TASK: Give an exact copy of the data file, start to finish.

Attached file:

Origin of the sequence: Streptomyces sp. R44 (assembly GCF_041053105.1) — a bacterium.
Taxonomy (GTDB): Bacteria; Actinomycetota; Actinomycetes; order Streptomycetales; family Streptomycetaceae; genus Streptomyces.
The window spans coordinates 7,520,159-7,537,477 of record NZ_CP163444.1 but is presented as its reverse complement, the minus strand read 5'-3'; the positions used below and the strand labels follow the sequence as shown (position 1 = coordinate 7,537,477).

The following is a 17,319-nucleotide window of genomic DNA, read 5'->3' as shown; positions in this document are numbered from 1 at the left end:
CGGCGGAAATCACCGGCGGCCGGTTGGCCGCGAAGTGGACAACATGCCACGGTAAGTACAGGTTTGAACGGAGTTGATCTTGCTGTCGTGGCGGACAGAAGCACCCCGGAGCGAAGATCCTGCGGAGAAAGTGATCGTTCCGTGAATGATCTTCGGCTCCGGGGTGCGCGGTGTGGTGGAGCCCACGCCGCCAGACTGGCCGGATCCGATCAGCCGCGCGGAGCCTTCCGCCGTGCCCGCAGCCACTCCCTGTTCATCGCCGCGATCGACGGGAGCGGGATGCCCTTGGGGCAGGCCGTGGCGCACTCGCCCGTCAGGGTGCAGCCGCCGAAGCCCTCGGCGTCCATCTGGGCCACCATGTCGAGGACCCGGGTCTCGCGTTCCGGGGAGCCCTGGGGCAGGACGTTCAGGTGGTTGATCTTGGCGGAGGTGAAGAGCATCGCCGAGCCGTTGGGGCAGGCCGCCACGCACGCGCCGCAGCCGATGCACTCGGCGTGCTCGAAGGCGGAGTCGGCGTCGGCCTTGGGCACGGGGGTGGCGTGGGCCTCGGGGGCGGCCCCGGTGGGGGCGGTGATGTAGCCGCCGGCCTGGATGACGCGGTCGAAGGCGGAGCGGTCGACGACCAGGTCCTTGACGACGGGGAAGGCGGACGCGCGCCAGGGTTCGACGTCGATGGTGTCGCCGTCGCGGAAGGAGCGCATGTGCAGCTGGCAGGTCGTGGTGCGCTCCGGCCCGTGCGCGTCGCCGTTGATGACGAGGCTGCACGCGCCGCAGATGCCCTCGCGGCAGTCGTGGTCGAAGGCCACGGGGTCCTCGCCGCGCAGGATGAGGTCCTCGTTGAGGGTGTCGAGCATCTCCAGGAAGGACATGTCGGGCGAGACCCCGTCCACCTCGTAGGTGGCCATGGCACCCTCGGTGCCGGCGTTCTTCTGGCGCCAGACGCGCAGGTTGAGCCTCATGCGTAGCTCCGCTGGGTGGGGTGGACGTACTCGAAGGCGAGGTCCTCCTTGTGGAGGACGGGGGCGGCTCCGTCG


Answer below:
Origin of the sequence: Streptomyces sp. R44 (assembly GCF_041053105.1) — a bacterium.
Taxonomy (GTDB): Bacteria; Actinomycetota; Actinomycetes; order Streptomycetales; family Streptomycetaceae; genus Streptomyces.
The window spans coordinates 7,520,159-7,537,477 of record NZ_CP163444.1 but is presented as its reverse complement, the minus strand read 5'-3'; the positions used below and the strand labels follow the sequence as shown (position 1 = coordinate 7,537,477).

The following is a 17,319-nucleotide window of genomic DNA, read 5'->3' as shown; positions in this document are numbered from 1 at the left end:
CGGCGGAAATCACCGGCGGCCGGTTGGCCGCGAAGTGGACAACATGCCACGGTAAGTACAGGTTTGAACGGAGTTGATCTTGCTGTCGTGGCGGACAGAAGCACCCCGGAGCGAAGATCCTGCGGAGAAAGTGATCGTTCCGTGAATGATCTTCGGCTCCGGGGTGCGCGGTGTGGTGGAGCCCACGCCGCCAGACTGGCCGGATCCGATCAGCCGCGCGGAGCCTTCCGCCGTGCCCGCAGCCACTCCCTGTTCATCGCCGCGATCGACGGGAGCGGGATGCCCTTGGGGCAGGCCGTGGCGCACTCGCCCGTCAGGGTGCAGCCGCCGAAGCCCTCGGCGTCCATCTGGGCCACCATGTCGAGGACCCGGGTCTCGCGTTCCGGGGAGCCCTGGGGCAGGACGTTCAGGTGGTTGATCTTGGCGGAGGTGAAGAGCATCGCCGAGCCGTTGGGGCAGGCCGCCACGCACGCGCCGCAGCCGATGCACTCGGCGTGCTCGAAGGCGGAGTCGGCGTCGGCCTTGGGCACGGGGGTGGCGTGGGCCTCGGGGGCGGCCCCGGTGGGGGCGGTGATGTAGCCGCCGGCCTGGATGACGCGGTCGAAGGCGGAGCGGTCGACGACCAGGTCCTTGACGACGGGGAAGGCGGACGCGCGCCAGGGTTCGACGTCGATGGTGTCGCCGTCGCGGAAGGAGCGCATGTGCAGCTGGCAGGTCGTGGTGCGCTCCGGCCCGTGCGCGTCGCCGTTGATGACGAGGCTGCACGCGCCGCAGATGCCCTCGCGGCAGTCGTGGTCGAAGGCCACGGGGTCCTCGCCGCGCAGGATGAGGTCCTCGTTGAGGGTGTCGAGCATCTCCAGGAAGGACATGTCGGGCGAGACCCCGTCCACCTCGTAGGTGGCCATGGCACCCTCGGTGCCGGCGTTCTTCTGGCGCCAGACGCGCAGGTTGAGCCTCATGCGTAGCTCCGCTGGGTGGGGTGGACGTACTCGAAGGCGAGGTCCTCCTTGTGGAGGACGGGGGCGGCTCCGTCG